to two things: a data item with certain characteristics and the permissible operations
on that data. An
int in Java, for example, can contain any whole-number
value from -2,147,483,648 to +2,147,483,647. It can also be used with the operators
+, -, *, and /. The data type's permissible operations are an inseparable part of its
identity; understanding the type means understanding what operations can be performed on it.
In Java, any class represents a data type, in the sense that a class is made up of data
(fields) and permissible operations on that data (methods). By extension, when a data storage
structure like a stack or queue is represented by a class, it too can be referred to as a data type.
A stack is different in many ways from an
int, but they are both defined as a certain
arrangement of data and a set of operations on that data.
Now lets look at the "abstract" portion of the phrase. The word abstract in our context stands for "considered apart from the detailed specifications or implementation".
In Java, an Abstract Data Type is a class considered without regard to its implementation. It can be thought of as a "description" of the data in the class and a list of operations that can be carried out on that data and instructions on how to use these operations. What is excluded though, is the details of how the methods carry out their tasks. An end user (or class user), you should be told what methods to call, how to call them, and the results that should be expected, but not HOW they work.
We can further extend the meaning of the ADT when applying it to data structures such as a stack and queue. In Java, as with any class, it means the data and the operations that can be performed on it. In this context, although, even the fundamentals of how the data is stored should be invisible to the user. Users not only should not know how the methods work, they should also not know what structures are being used to store the data.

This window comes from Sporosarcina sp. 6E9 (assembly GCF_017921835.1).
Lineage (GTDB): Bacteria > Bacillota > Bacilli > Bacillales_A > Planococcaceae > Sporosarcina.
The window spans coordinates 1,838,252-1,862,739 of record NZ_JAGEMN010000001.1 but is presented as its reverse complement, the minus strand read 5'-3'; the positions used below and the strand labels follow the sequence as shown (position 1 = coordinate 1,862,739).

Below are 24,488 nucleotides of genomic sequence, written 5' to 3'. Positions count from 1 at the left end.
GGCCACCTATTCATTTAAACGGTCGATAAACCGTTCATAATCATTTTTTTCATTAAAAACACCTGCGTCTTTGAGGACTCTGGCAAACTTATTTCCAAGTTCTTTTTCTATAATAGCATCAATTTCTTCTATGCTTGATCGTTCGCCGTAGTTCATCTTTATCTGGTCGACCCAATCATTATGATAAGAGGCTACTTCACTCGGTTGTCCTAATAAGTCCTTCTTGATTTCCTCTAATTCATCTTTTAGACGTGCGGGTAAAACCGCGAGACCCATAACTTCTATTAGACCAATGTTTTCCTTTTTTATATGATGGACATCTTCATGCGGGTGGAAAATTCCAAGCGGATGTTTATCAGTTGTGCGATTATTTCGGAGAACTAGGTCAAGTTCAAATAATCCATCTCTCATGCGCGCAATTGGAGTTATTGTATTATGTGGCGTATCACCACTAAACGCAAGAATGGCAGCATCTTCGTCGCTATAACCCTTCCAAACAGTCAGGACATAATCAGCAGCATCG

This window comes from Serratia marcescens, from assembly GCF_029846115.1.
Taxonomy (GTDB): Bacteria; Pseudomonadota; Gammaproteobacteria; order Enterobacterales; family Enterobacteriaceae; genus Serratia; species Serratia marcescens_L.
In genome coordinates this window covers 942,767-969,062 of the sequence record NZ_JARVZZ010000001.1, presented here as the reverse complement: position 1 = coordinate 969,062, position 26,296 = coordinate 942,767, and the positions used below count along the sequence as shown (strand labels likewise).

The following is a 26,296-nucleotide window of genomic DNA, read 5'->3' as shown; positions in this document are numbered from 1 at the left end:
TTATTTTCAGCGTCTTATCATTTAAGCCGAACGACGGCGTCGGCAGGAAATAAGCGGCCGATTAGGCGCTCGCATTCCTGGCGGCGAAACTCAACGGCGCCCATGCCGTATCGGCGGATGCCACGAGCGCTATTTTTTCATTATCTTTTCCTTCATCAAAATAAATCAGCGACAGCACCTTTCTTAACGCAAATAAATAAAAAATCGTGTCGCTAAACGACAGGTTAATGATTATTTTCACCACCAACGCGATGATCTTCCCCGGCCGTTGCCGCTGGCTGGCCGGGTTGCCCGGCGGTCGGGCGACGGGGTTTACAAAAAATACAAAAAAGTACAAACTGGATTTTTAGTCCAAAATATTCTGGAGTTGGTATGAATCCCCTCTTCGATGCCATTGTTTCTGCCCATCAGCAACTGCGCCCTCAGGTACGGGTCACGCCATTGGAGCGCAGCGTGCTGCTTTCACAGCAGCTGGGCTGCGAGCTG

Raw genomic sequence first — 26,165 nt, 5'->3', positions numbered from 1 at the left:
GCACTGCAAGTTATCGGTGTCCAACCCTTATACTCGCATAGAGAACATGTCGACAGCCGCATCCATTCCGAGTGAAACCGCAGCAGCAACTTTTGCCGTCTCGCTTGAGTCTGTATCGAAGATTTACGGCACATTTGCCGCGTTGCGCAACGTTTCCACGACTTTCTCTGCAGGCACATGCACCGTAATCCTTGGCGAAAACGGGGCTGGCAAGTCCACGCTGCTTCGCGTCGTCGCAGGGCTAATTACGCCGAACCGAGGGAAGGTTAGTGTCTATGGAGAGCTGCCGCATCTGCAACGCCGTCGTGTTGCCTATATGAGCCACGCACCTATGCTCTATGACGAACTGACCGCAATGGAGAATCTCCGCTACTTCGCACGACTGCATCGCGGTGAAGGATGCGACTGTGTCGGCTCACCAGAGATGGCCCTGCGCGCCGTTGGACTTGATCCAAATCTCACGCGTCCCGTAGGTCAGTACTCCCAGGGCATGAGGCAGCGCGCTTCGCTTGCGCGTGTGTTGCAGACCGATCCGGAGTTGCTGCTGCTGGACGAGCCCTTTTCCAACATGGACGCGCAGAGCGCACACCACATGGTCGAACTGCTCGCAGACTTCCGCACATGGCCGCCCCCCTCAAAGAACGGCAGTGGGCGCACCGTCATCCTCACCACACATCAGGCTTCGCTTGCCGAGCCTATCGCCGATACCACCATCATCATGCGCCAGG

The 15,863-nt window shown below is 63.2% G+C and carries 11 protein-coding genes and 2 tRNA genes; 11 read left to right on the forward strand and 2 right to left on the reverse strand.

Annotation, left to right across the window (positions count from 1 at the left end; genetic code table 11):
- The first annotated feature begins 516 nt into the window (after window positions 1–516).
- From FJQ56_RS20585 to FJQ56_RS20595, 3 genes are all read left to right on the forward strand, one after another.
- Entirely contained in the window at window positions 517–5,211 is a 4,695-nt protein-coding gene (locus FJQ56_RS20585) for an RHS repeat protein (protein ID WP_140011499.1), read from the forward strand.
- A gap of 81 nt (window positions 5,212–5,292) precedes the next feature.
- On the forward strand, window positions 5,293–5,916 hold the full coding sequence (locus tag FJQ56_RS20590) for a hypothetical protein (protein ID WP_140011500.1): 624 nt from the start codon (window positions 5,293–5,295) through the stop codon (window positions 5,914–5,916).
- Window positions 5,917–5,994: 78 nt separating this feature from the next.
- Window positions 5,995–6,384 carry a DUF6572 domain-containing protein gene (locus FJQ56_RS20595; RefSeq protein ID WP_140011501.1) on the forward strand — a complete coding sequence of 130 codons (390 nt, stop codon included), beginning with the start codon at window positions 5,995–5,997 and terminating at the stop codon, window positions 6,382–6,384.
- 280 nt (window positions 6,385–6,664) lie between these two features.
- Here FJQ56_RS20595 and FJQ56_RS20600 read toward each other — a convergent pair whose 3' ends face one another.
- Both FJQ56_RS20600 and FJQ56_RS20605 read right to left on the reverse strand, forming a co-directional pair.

Consider for example the stack class. The end user knows that push() and pop() (amoung other similar methods) exist and how they work. The user doesn't and shouldn't have to know how push() and pop() work, or whether data is stored in an array, a linked list, or some other data structure like a tree.
The ADT specification is often called an interface. It's what the user of the class actually sees. In Java, this would often be the public methods. Consider for example, the stack class - the public methods push() and pop() and similar methods from the interface would be published to the end user.
Jeffrey Hunter is an Oracle Certified Professional, Java Development Certified Professional, Author, and an Oracle ACE. Jeff currently works as a Senior Database Administrator for The DBA Zone, Inc. located in Pittsburgh, Pennsylvania. His work includes advanced performance tuning, Java and PL/SQL programming, developing high availability solutions, capacity planning, database security, and physical / logical database design in a UNIX, Linux, and Windows server environment. Jeff's other interests include mathematical encryption theory, programming language processors (compilers and interpreters) in Java and C, LDAP, writing web-based database administration tools, and of course Linux. He has been a Sr. Database Administrator and Software Engineer for over 18 years and maintains his own website site at: http://www.iDevelopment.info. Jeff graduated from Stanislaus State University in Turlock, California, with a Bachelor's degree in Computer Science.